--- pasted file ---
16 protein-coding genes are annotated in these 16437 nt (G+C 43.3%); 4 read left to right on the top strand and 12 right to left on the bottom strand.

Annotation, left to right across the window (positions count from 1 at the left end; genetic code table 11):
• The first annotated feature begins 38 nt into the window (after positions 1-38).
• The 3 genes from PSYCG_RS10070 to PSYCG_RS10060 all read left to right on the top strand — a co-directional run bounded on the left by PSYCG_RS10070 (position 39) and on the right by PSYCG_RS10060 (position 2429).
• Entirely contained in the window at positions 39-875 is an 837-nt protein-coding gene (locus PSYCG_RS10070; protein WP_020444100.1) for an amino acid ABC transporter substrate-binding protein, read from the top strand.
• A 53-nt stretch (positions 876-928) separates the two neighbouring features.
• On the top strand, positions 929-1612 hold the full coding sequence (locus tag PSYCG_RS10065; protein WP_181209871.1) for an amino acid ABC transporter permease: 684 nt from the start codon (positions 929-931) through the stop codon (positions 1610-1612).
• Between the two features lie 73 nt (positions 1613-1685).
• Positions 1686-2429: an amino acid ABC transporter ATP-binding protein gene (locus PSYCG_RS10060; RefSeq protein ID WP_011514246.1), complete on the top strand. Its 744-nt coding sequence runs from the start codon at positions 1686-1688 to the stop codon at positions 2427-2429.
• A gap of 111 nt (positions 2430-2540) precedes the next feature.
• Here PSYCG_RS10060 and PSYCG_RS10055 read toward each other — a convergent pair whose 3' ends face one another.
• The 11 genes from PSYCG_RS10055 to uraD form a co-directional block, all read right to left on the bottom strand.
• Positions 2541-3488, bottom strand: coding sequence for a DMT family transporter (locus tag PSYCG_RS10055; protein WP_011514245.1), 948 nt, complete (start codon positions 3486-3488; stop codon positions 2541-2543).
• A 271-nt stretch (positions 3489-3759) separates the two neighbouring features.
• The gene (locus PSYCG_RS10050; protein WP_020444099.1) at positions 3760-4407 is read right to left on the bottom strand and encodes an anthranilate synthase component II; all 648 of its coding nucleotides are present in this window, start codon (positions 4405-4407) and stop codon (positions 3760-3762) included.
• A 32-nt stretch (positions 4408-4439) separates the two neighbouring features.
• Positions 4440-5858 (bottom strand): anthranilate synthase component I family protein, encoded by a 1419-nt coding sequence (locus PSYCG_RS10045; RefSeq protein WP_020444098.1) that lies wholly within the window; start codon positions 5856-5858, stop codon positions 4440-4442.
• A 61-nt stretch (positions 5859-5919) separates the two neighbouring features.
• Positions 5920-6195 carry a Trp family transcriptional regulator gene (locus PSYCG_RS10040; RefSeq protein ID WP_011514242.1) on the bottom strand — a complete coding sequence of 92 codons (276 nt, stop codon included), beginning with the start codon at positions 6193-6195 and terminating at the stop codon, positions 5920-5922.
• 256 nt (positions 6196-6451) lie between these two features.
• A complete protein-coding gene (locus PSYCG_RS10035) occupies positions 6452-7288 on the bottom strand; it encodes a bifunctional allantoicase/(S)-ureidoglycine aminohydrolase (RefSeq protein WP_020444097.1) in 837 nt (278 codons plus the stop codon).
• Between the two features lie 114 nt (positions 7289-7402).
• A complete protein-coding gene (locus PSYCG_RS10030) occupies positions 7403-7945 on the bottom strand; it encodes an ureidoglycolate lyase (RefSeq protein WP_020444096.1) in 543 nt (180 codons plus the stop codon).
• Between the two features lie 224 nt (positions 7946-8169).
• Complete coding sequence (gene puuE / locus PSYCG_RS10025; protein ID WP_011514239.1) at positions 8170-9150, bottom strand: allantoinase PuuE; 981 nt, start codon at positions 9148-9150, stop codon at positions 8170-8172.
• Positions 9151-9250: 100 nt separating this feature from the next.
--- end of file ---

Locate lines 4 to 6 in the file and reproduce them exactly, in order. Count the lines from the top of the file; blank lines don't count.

• The 3 genes from PSYCG_RS10070 to PSYCG_RS10060 all read left to right on the top strand — a co-directional run bounded on the left by PSYCG_RS10070 (position 39) and on the right by PSYCG_RS10060 (position 2429).
• Entirely contained in the window at positions 39-875 is an 837-nt protein-coding gene (locus PSYCG_RS10070; protein WP_020444100.1) for an amino acid ABC transporter substrate-binding protein, read from the top strand.
• A 53-nt stretch (positions 876-928) separates the two neighbouring features.